3.9. Rejection of this two-stage understanding is the reason many of Evangelicalism’s other popular figures (e.g., Phil Johnson) immediately accuse anyone espousing the necessity of works (or obedience) to salvation to be Roman Catholics or the Galatian Judaizers6. They fail to understand there exists a third option to understanding the relationship of works (or obedience) to justification: 1) Roman Catholicism: F+W=J, 2) Evangelical/FAG: F=J+W, 3) Covenantal Nomism/Marriage Covenant Gospel: F=J1 (Rom 3:28); F+W=J2 (Heb 12:14; Jam 2:24; Rev 20:11-15; Rom 2:6-11).

3.10. That being said, admitting to a “two-stage justification”, one that makes obedience necessary to heaven, is the minority position within Evangelicalism. And for good reason. Though it is the biblical position, it betrays the message communicated by the FAG. If salvation ultimately requires more than faith, then it cannot be said to be by “faith-alone.”

3.11. Those Evangelicals (e.g., Piper, Schreiner, Jones) who adopt the two-stage position, attempt to preserve their faith-alone position by placing works (or obedience) in the category of consequence (i.e., they are the inevitable result and evidence of saving faith and/or the Spirit). Such attempts however do not do justice to how the Scripture communicates those works (or obedience). Rather Scripture communicates that:

3.11.1. We (not the Spirit) are the ones responsible for producing works (obedience) as the essential component to (not evidence of) faith and other necessary condition for securing final justification (2Pe 1:5-11; Jam 2:14-26 w/1:19-2:1, 8-13//The question being answered: Can faith alone “save” [v14]? The answer is “No. It requires also our [not the Spirit’s] works [v18 “my works”]. IOW: “faith by itself [alone] is dead…useless” [v17, 21, 26]. Our “works must accompany our “faith” to secure [final] justification [v24]) 7.

3.11.2. We can fail to produce them and forfeit our justification/salvation (Gal 5:19-21; Eph 5:1-6).

3.12. A major impediment to the Evangelical’s ability to discern the biblical gospel (or see the flaws in the FAG) is their monolithic view of the Law (i.e., the NT term refers to the entirety of God’s OT Law [never a subset]– especially those passages [seemingly] calling for its abrogation – e.g., Rom 10:4).

3.13. Deeper biblical analysis reveals the necessity of division or making a distinction within the Law between “works of the Law” (ceremonial/clean laws) and the Moral Law (all other commands). SEE Luther’s cap argument (Jam 2:24 w/Rom 3:28): 1) Whatever James is referring as works is different from whatever Paul is referring to as works. 2) The works James refers to are necessary to salvation (Jam 2:24) whereas the works Paul refers to are not necessary for salvation (Rom 3:28). 3) The works referred to by James are related to the Law (Jam 2:1-13 is the context for Jam 2:14-26; See also Jam 1:19-27) and the same is true for the works referred to by Paul (Rom 3:28 “works of the law”). 4) Conclusion: [4.1.] Since both James and Paul are referring to works related to the Law and yet only those works referred to by James are necessary for salvation, there must be a distinction in the Law (at the very least, a bipartite distinction: laws no longer needed for salvation versus laws that remain necessary for salvation). [4.2.] Any person not making such a distinction in their understanding of the Law (especially when reading Paul or James) – or interpreting Paul as against the entirety of the Law as necessary to salvation (e.g., Evangelicals), is grossly misinterpreting their bibles (e.g., FAG Evangelicals)8.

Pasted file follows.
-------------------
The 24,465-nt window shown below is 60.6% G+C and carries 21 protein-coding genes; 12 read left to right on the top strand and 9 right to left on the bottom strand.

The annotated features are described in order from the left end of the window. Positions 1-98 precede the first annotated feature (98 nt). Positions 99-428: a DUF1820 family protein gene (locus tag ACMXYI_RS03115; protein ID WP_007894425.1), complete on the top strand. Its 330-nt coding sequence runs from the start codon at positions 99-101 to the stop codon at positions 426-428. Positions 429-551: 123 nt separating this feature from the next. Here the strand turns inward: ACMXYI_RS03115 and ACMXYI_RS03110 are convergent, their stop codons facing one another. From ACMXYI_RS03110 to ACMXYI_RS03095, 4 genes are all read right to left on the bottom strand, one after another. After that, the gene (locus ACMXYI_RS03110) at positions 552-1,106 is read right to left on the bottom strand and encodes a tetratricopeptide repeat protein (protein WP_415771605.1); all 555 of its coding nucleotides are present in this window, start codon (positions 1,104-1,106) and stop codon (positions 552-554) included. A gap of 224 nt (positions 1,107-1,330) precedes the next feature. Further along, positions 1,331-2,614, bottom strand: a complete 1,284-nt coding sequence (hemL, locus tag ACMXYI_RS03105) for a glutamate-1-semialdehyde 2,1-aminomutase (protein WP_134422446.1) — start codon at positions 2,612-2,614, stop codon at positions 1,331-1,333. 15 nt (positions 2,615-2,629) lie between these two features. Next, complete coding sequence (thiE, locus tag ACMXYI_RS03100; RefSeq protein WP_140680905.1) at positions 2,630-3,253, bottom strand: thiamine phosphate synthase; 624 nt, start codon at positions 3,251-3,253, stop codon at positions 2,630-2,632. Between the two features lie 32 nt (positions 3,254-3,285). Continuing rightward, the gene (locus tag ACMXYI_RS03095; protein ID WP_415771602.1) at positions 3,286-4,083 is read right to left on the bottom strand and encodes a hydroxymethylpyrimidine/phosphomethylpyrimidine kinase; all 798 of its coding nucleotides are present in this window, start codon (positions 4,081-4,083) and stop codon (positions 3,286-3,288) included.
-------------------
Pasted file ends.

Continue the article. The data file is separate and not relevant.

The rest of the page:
Closing Contemplation:

“Silence is consent; and we must speak to this issue when we are able. After extensively reviewing the work of (Antinomian) John Biddle, a rather exasperated John Owen said: ‘I am weary of considering such trash.’ Yet Owen did so because he loved Christ and his church. However painful it might be, ministers and theologians in our circles must deal with these issues, sometimes publicly if they are able, because of how many of Christ’s sheep are being influenced by this defective theology. If we do not, perhaps our silence really is consent.” – Mark Jones, (Antinomianism)